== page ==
• how frequently, by whom and how the measure is to be tracked;

  • actual values as these are tracked;

  • an ability to apportion actual improvements between benefits, projects and programmes.



29.8 Reporting – Dashboard

The system should incorporate a variety of reporting and display mechanisms, including dashboard facilities and the ability to use maps in conjunction with a BRAG Status (see Section 15.3), to monitor business performance, programme and project milestones, and benefit realisation.

It should also be able to generate all the standard reports for managing the programme and for review bodies.


29.9 Portfolio Management

The software should include a facility to generate comparisons between different investments within a portfolio, using:

  • financial measures, such as NPV;

  • consolidated scores based on a weighted set of attributes;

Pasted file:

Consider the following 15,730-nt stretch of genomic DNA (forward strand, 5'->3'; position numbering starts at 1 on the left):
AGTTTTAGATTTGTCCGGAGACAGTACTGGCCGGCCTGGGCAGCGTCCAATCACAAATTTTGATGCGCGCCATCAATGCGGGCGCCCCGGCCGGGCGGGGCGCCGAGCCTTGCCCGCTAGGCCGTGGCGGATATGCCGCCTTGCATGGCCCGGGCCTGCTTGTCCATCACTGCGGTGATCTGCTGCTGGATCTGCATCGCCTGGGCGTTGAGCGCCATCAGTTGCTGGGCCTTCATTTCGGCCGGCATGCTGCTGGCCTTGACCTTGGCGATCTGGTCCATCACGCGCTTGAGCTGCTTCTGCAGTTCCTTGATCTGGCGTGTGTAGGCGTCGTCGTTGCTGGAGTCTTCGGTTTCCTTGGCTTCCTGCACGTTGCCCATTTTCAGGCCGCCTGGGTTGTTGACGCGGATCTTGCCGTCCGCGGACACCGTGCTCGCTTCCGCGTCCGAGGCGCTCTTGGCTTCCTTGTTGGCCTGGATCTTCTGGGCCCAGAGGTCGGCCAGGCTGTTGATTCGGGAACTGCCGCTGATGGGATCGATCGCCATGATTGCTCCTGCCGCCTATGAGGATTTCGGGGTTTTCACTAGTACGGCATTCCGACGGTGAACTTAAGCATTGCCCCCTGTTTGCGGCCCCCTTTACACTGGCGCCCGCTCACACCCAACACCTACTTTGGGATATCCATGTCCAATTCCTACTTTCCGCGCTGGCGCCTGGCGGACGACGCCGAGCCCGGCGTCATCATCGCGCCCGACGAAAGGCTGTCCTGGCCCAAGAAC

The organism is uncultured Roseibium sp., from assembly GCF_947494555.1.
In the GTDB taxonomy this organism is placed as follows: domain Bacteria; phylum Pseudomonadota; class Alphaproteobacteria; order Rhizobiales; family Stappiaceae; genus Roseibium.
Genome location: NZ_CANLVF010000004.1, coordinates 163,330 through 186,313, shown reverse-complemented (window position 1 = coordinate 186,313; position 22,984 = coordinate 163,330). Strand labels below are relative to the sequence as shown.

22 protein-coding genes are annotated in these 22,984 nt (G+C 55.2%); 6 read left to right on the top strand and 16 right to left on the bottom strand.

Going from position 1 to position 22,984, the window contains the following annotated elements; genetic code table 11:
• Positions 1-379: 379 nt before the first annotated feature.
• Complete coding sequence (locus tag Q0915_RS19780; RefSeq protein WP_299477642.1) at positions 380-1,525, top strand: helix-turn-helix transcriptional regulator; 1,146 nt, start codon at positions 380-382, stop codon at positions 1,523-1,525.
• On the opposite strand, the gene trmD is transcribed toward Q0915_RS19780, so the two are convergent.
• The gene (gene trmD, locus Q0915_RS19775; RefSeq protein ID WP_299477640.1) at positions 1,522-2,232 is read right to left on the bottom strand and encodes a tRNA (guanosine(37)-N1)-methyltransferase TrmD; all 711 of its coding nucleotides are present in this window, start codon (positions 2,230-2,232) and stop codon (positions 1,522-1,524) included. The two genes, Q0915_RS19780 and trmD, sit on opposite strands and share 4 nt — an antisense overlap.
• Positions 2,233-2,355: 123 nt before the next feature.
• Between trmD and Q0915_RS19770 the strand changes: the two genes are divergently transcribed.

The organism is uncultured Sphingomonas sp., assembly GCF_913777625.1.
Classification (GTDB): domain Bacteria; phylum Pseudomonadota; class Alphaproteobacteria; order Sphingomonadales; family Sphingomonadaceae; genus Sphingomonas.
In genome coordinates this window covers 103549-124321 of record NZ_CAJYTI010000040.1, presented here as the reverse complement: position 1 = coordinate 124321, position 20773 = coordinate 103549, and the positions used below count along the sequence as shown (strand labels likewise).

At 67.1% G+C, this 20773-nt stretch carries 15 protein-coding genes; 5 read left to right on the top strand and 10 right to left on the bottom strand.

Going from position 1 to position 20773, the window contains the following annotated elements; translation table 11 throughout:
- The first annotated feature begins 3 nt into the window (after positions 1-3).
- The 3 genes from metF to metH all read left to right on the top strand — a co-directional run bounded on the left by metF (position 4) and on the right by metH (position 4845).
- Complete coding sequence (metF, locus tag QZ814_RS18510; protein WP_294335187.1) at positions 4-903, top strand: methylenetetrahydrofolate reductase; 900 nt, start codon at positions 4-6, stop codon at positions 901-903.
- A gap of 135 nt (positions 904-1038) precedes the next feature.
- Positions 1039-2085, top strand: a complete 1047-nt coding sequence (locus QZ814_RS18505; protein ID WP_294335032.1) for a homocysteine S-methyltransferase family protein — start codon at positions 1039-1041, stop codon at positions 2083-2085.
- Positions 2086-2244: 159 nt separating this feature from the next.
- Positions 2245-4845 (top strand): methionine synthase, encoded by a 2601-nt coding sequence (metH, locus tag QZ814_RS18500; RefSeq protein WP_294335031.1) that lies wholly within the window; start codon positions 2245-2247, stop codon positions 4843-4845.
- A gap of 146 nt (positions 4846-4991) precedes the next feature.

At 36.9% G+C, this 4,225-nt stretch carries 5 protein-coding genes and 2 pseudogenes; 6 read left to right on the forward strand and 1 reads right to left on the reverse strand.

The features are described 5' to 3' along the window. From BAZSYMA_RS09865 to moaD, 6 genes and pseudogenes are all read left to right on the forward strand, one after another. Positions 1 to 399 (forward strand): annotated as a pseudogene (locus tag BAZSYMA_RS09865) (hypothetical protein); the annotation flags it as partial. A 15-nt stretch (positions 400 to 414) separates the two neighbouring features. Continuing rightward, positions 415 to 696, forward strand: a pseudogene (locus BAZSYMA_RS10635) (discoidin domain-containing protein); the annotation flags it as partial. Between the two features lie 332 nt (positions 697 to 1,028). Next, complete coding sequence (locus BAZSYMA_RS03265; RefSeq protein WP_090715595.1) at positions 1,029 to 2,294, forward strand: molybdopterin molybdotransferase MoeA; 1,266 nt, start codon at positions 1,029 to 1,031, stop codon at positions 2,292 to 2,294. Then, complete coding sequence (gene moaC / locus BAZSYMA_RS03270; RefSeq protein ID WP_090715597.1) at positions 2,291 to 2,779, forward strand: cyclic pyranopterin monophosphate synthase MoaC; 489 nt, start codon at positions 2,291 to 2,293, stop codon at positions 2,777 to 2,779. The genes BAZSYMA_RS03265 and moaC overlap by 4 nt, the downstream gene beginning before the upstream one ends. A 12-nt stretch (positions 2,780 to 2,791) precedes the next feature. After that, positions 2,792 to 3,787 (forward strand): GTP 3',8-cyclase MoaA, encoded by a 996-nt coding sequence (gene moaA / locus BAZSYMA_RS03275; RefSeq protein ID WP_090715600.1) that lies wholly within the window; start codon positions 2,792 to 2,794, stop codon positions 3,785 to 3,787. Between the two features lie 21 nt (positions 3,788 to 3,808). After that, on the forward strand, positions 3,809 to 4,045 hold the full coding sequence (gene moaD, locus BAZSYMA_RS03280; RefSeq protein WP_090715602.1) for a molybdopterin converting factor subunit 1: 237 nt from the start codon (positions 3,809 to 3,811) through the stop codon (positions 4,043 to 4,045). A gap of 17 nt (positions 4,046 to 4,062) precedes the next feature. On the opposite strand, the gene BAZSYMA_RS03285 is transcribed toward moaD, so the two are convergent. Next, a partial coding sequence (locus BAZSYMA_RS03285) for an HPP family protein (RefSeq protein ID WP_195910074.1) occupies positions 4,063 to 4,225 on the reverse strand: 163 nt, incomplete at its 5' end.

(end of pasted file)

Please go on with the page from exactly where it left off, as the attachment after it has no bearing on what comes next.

• Portfolio Investment Matrices.



29.10 Security

Since the system will be used by several hundred people, with different roles and responsibilities, from a variety of stakeholder groups, access must be controlled by sophisticated security, with restrictions on both update and view, depending on user or role.


29.11 Available Software

New software products in the portfolio/programme/project and benefits space regularly come on to the market; though at the time of going to press, few are able to support BRM adequately and through the whole change life-cycle, including the monitoring and reporting of actuals.

sigma seeks to monitor the marketplace for relevant products and so for up-to-date information on those which most closely deliver the functionality outlined in this chapter, please visit the sigma website at

A fully integrated system for BRM and Programme Management is a valuable aid, releasing time and energy for analysis, innovation and stakeholder engagement. But at its best it is only an enabler and will not of itself change hearts and minds.